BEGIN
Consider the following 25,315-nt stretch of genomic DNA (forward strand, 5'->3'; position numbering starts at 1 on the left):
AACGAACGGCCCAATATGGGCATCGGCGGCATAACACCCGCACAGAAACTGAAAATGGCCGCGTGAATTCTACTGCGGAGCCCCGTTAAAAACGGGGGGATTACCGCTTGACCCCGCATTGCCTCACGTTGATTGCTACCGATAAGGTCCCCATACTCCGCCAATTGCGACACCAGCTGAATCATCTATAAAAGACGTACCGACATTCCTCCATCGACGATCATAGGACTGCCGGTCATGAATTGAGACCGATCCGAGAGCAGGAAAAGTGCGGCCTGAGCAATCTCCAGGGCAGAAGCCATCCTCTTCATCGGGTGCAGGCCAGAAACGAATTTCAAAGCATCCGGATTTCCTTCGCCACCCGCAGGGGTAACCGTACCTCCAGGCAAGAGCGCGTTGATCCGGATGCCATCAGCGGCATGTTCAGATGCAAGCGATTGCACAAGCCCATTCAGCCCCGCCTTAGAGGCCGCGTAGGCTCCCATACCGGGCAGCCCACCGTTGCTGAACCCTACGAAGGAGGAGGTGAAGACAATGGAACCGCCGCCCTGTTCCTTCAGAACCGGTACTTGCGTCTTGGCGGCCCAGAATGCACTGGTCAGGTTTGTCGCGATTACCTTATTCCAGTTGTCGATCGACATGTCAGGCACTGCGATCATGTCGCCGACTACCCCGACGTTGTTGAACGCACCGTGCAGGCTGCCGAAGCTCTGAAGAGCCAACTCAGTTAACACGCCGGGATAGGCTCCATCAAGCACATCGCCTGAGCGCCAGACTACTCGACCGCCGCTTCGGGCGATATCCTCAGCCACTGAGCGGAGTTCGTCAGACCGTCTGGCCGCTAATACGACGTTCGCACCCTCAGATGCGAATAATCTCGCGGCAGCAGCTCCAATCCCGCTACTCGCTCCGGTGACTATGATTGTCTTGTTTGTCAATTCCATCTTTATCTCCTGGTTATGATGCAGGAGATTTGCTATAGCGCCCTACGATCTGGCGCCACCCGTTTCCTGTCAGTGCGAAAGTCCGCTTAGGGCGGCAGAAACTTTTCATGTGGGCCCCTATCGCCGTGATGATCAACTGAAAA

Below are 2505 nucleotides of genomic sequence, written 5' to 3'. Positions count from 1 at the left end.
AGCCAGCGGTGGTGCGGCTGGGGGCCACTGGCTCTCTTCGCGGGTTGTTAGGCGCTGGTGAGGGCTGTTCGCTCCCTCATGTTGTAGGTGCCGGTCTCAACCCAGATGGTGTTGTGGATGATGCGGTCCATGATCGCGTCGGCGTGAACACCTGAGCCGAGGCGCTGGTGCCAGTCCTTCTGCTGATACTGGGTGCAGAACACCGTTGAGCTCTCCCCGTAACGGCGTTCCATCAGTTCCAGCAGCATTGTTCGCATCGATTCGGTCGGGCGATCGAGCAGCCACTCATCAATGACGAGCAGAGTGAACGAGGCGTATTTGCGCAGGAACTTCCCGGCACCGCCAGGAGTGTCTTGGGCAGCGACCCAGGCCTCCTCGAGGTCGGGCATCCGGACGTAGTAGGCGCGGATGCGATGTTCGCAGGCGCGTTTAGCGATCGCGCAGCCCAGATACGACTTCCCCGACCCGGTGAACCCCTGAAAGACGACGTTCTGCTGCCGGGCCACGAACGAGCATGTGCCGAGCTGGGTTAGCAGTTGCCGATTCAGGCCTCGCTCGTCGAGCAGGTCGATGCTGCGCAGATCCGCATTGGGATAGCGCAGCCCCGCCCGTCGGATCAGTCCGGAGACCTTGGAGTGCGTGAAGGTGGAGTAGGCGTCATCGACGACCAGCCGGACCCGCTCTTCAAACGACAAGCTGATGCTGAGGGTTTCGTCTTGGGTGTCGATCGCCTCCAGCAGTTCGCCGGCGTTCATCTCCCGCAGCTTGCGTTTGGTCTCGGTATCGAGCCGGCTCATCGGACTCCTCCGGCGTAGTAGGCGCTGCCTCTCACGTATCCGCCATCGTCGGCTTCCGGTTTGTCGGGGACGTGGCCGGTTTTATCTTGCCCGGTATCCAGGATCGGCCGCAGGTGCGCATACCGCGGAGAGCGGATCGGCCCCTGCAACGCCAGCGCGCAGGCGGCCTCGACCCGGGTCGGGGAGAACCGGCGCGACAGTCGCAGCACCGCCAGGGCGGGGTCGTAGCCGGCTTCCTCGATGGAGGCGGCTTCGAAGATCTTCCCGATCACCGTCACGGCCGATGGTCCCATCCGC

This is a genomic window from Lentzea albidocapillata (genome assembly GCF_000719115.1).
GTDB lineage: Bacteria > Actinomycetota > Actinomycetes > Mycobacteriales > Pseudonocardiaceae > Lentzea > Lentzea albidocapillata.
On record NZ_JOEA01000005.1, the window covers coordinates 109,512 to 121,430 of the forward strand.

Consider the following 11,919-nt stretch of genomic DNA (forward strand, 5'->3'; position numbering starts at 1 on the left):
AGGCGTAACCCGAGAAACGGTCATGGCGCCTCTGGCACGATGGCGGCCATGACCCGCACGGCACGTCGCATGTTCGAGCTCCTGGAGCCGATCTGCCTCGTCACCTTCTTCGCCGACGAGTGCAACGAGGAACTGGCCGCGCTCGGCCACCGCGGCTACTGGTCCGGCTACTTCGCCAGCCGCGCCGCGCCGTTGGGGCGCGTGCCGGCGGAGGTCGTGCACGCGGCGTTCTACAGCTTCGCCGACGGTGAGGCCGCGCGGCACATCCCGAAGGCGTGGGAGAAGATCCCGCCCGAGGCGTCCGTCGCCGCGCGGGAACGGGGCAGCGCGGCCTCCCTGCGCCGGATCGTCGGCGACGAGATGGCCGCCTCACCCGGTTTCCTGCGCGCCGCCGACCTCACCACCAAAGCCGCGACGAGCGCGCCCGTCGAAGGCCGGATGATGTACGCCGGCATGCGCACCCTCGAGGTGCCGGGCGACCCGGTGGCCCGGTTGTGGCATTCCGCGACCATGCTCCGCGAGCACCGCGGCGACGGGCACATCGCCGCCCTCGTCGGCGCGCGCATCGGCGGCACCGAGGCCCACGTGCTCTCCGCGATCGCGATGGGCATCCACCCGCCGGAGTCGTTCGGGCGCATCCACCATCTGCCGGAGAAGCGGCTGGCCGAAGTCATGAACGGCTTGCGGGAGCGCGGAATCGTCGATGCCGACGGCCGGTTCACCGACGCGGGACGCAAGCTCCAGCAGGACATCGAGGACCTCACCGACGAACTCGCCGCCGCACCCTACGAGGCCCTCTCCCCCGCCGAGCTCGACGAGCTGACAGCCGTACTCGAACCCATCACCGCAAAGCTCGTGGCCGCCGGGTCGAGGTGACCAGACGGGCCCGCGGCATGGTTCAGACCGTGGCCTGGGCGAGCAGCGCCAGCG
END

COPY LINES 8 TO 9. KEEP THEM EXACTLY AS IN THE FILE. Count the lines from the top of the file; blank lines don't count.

Consider the following 11,919-nt stretch of genomic DNA (forward strand, 5'->3'; position numbering starts at 1 on the left):
AGGCGTAACCCGAGAAACGGTCATGGCGCCTCTGGCACGATGGCGGCCATGACCCGCACGGCACGTCGCATGTTCGAGCTCCTGGAGCCGATCTGCCTCGTCACCTTCTTCGCCGACGAGTGCAACGAGGAACTGGCCGCGCTCGGCCACCGCGGCTACTGGTCCGGCTACTTCGCCAGCCGCGCCGCGCCGTTGGGGCGCGTGCCGGCGGAGGTCGTGCACGCGGCGTTCTACAGCTTCGCCGACGGTGAGGCCGCGCGGCACATCCCGAAGGCGTGGGAGAAGATCCCGCCCGAGGCGTCCGTCGCCGCGCGGGAACGGGGCAGCGCGGCCTCCCTGCGCCGGATCGTCGGCGACGAGATGGCCGCCTCACCCGGTTTCCTGCGCGCCGCCGACCTCACCACCAAAGCCGCGACGAGCGCGCCCGTCGAAGGCCGGATGATGTACGCCGGCATGCGCACCCTCGAGGTGCCGGGCGACCCGGTGGCCCGGTTGTGGCATTCCGCGACCATGCTCCGCGAGCACCGCGGCGACGGGCACATCGCCGCCCTCGTCGGCGCGCGCATCGGCGGCACCGAGGCCCACGTGCTCTCCGCGATCGCGATGGGCATCCACCCGCCGGAGTCGTTCGGGCGCATCCACCATCTGCCGGAGAAGCGGCTGGCCGAAGTCATGAACGGCTTGCGGGAGCGCGGAATCGTCGATGCCGACGGCCGGTTCACCGACGCGGGACGCAAGCTCCAGCAGGACATCGAGGACCTCACCGACGAACTCGCCGCCGCACCCTACGAGGCCCTCTCCCCCGCCGAGCTCGACGAGCTGACAGCCGTACTCGAACCCATCACCGCAAAGCTCGTGGCCGCCGGGTCGAGGTGACCAGACGGGCCCGCGGCATGGTTCAGACCGTGGCCTGGGCGAGCAGCGCCAGCG